Although the aforementioned studies and others did evaluate bilateral interactions, AD, and cerebral activation, none directly evaluated bilateral inhibition compared to contralateral inhibition (inhibition between stimuli from adjacent fingers on the same hand). Thus, the objective of this study was to use the vibrotactile delivery and sensory tool, Brain Gauge ™, to identify the extent of inhibition in the primary somatosensory cortex (SI) in response to bilateral hand digit stimuli. The first study previously mentioned suggests that the effects of inhibition between two fingers on one hand, and two fingers on opposite hands, are comparable. The third study adds to this by suggesting that bilateral inhibition is reinforced by bilateral stimulation. The second study suggests that increasing the duration of stimuli to two sites, which is similar to introducing conditioning stimuli to both, should improve AD abilities.
With these considerations in mind, we hypothesized that AD abilities would be similar, but also inferior, in all bilateral stimulation tests compared to contralateral tests. This is substantiated by the idea that neurons are more likely to be laterally connected if they are in close proximity to one another. Thus, one expects a greater degree of connection, and therefore greater effects of lateral inhibition, with cortical neurons stimulated by contralateral inputs vs. cortical neurons stimulated by bilateral inputs, where their communication occurs in an interhemispheric fashion. Moreover, we hypothesized that with longer stimulus durations, bilateral inhibition would be reinforced and AD abilities would become more similar between bilateral and contralateral tasks. We also hypothesized that AD abilities would improve with longer stimulus durations. Lastly, we hypothesized that because of the increased signal communication distance required for bilateral inhibition to occur, response times would be higher in bilateral tests rather than contralateral ones. The study sought to test said hypotheses by having subjects complete bilateral and contralateral AD tests on the Brain Gauge ™. The primary outcome variable was the Difference Limen (DL), defined as a subject’s minimum difference in amplitudes that they could detect. Another outcome variable was response time, measured from the end of stimulation to the moment the subject responded to the test by clicking a “tip” button on the device. Ultimately, identifying relative bilateral and contralateral inhibition abilities may help the research community distinguish between common and rare test outcomes. For example, since bilateral inhibition depends heavily on interhemispheric communication mediated at the corpus callosum, issues affecting the tissue as such congenital defects, demyelination, lesions, inflammation, and more could be diagnosed with a comparable AD test. Research also shows that significant changes to the corpus callosum occur as a result of aging  – studying inhibition resulting from bilateral stimulation may inform our understanding of such changes.
Materials and Methods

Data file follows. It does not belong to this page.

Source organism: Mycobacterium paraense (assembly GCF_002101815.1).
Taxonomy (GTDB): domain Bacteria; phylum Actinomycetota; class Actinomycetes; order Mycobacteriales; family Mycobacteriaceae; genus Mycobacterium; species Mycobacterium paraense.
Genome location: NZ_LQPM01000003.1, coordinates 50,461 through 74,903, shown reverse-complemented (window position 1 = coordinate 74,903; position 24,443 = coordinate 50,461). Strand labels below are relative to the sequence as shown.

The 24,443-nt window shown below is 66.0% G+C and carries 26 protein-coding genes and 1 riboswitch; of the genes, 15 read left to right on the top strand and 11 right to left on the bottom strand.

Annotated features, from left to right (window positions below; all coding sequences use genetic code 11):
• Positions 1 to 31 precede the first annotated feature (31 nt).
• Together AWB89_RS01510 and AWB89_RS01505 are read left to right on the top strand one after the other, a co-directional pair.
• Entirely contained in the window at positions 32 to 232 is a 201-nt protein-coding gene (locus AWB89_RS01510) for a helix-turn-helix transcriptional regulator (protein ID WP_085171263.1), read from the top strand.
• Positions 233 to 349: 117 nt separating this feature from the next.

37 healthy subjects with an average age of 22.5 were recruited for this study. Subject handedness was not analyzed in interpreting the results of the experiment, as the majority of the subjects (~85%) were right-handed. Subjects were tested in single, independent sessions, during which AD ability was tested in two conditions, including simultaneous bilateral and contralateral stimulation. Each testing session lasted approximately 5 minutes.
Tactile Stimulation and Sensory Assessment
Stimulation of the glabrous skin of the digits and assessment of AD was conducted using a two-point vibro-tactile stimulator; this device is presented in Figure 1 (the Brain Gauge™ by Cortical Metrics, Carrboro, NC). The Brain Gauge™ has been used previously in multiple studies where it has been applied for measuring reaction time, temporal order judgement, AD, and similar cognitive assessments [1,2,6,7]. In addition to data on AD, each subject’s response time data was collected, with the data representing the time required for a subject to complete the task determining which of the two applied stimuli was of a higher amplitude. Data collection was conducted using Cortical Metrics desktop software.
For the purposes of this study, AD is defined as the smallest difference in amplitudes of two sinusoidal vibrotactile stimuli at which a subject was able to successfully determine and report which of the two stimuli was stronger, as measured by a higher amplitude. AD was chosen as a metric in assessing lateral inhibition effects, as the task of discriminating between two simultaneously applied stimuli results in the engagement of lateral inhibition. In such cases, lateral inhibition is engaged in an effort to differentiate between neural responses in active cortical areas that respond to the applied stimuli. Subjects were seated upright with the Brain Gauge™ placed on a level surface. Subjects began testing in either the bilateral or contralateral conditions. Half of the subjects tested with the bilateral condition of stimulation first, in which digits D2 on each hand were stimulated simultaneously, placed on the vibrotactile tips of the device. The other half of participants began testing with the contralateral condition, in which digits D2 and D3 of the dominant hand were placed on the Brain Gauge™ tips and stimulated simultaneously. Figure 2 illustrates the distinctions made for the two conditions.